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Why does Italy celebrate Liberation Day on 25 April?

Italy marks 79th anniversary of Liberation in 2024

Italy celebrates Liberation Day, known in Italian as Festa della Liberazione, with a national public holiday each year on 25 April.

In addition to the closure of schools, public offices and most shops, the day is marked with parades across the country, organised by ANPI, Italy's partisan association which preserves the memory of the Resistance movement against Fascism.

The occasion is held in commemoration of the end of the Fascist regime and of the Nazi occupation during world war two, as well as the victory of Italy's Resistance movement of partisans who opposed the regime.

Formed in 1943, the partigiani comprised a network of anti-Fascist activists, from diverse backgrounds including workers, farmers, students and intellectuals, across Italy.

Resistance

Together they united in armed resistance against the Nazi occupation and the Fascist regime, making their struggle both a war of liberation and a civil war.

The annual event marks the day in 1945 when a nationwide radio broadcast calling for a popular uprising and general strike against the Nazi occupation and Fascist regime was announced by the National Liberation Committee of Upper Italy (CLNAI), a political umbrella organisation representing the Italian Resistance movement.

This announcement - made by partisan and future president of Italy Sandro Pertini - resulted in the capture and death of Fascist leader Benito Mussolini, who was shot three days later.

Liberation

The first uprising and liberation took place in Bologna on 21 April 1945, followed two days later by Genoa, then Milan on 25 April, and Turin and Venice on 28 April.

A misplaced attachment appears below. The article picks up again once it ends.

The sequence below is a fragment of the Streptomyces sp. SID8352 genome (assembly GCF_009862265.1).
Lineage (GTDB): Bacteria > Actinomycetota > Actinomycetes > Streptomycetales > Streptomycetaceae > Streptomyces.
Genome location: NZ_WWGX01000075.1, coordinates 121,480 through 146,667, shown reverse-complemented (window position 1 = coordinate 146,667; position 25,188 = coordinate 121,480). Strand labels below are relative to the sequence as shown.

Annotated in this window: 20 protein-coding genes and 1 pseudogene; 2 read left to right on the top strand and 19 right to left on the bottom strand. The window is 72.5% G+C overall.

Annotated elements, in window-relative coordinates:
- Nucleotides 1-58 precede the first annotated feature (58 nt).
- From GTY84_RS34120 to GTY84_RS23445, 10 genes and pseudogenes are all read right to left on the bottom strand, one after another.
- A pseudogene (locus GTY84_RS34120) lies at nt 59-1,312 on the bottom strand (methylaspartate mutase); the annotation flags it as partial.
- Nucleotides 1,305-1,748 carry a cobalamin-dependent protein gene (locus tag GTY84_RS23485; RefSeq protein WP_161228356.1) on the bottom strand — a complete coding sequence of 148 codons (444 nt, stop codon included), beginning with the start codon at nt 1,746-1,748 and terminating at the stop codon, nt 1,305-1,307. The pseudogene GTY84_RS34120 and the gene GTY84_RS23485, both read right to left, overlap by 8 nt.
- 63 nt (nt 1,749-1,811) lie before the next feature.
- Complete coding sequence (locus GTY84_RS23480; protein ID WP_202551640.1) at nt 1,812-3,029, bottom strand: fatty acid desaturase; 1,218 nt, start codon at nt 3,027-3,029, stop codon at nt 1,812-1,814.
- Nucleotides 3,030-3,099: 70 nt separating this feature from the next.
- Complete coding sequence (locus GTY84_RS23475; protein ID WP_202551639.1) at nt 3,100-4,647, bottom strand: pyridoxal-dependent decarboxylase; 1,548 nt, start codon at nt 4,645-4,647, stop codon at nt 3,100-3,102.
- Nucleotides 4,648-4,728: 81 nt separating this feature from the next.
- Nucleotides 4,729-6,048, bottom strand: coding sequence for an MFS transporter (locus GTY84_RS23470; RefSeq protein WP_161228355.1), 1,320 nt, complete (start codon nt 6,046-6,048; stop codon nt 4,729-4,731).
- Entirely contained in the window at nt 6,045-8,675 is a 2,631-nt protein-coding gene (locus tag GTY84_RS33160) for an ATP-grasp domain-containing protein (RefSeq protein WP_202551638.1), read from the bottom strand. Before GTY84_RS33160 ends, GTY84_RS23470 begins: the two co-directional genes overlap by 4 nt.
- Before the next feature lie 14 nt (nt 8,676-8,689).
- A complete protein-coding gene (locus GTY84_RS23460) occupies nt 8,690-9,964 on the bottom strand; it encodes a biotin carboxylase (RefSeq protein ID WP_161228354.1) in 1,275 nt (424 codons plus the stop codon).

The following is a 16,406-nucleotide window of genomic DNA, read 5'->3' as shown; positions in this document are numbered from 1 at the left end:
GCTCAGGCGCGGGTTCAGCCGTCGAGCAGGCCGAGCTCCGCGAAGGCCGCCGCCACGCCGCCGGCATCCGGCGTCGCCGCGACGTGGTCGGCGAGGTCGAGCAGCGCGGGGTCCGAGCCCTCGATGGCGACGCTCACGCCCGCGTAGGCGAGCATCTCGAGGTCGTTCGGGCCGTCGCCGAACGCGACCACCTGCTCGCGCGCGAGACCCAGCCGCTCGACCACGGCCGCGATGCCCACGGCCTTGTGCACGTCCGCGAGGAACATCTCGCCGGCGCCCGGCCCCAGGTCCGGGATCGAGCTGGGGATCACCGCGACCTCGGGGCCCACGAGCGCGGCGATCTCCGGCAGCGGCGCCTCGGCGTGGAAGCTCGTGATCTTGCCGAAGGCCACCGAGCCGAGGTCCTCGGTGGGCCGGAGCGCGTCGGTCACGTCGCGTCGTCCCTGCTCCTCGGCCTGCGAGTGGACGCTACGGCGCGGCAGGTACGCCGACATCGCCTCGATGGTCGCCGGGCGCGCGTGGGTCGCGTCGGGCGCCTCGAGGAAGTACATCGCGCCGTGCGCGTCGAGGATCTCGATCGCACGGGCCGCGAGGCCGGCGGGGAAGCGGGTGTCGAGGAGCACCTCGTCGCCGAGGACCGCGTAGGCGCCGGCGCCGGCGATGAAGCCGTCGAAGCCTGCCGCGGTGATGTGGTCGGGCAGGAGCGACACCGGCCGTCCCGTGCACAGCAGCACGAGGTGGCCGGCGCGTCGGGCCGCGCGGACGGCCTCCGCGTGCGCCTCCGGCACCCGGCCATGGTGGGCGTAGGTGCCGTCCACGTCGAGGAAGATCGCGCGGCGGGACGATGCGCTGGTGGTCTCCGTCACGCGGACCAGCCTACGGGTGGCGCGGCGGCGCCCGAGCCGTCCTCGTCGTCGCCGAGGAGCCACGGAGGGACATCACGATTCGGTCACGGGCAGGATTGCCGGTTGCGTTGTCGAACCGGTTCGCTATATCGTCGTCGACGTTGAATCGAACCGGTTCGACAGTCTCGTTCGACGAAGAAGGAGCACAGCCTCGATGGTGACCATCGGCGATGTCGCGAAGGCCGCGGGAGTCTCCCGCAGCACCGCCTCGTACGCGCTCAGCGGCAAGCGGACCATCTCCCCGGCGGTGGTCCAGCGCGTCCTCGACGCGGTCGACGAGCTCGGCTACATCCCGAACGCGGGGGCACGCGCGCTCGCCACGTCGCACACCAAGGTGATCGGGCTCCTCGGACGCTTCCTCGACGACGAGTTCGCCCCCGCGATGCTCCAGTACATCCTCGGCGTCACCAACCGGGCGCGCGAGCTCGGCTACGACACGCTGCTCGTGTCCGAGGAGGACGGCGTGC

All of northern Italy was liberated by 1 May, with the advance of the Allied forces, leading the occupying German forces to surrender officially on 2 May.

The Festa della Liberazione represents a significant turning point in Italy's history, paving the way for the referendum of 2 June 1946 when Italians voted in favour of a republic and against the monarchy which had been discredited during the war and whose members went into exile.

Divisions

Designated a national holiday in 1946, the Festa della Liberazione remains a divisive day in Italy, coming under attack each year from politicians on the right who refuse to celebrate the event.

Scurati controversy

This year's event takes place against the backdrop of a political controversy after the state broadcaster RAI stopped a well-known Italian writer from delivering an anti-fascist monologue on television a few days before the Festa della Liberazione.

Antonio Scurati accused RAI of censorship after his monologue was dropped abruptly from the Saturday night talkshow Chesarà for "editorial reasons".

The writer claimed that the move highlighted the alleged attempts by premier Giorgia Meloni's right-wing government to exert its influence over the state broadcaster which has seen several veteran presenters leave over the last year including Fabio Fazio, Bianca Berlinguer and Amadeus.

In his speech Scurati criticised the "ruling post-Fascist party" for wanting to "re-write history" rather than "repudiate its neo-fascist past".

RAI director Paolo Corsini rejected any talk of censorship, as did Meloni who responded to the controversy by posting Scurati's text on her Facebook page, stating that the broadcaster had "simply refused to pay 1800 euro (the monthly salary of many employees) for a minute of monologue".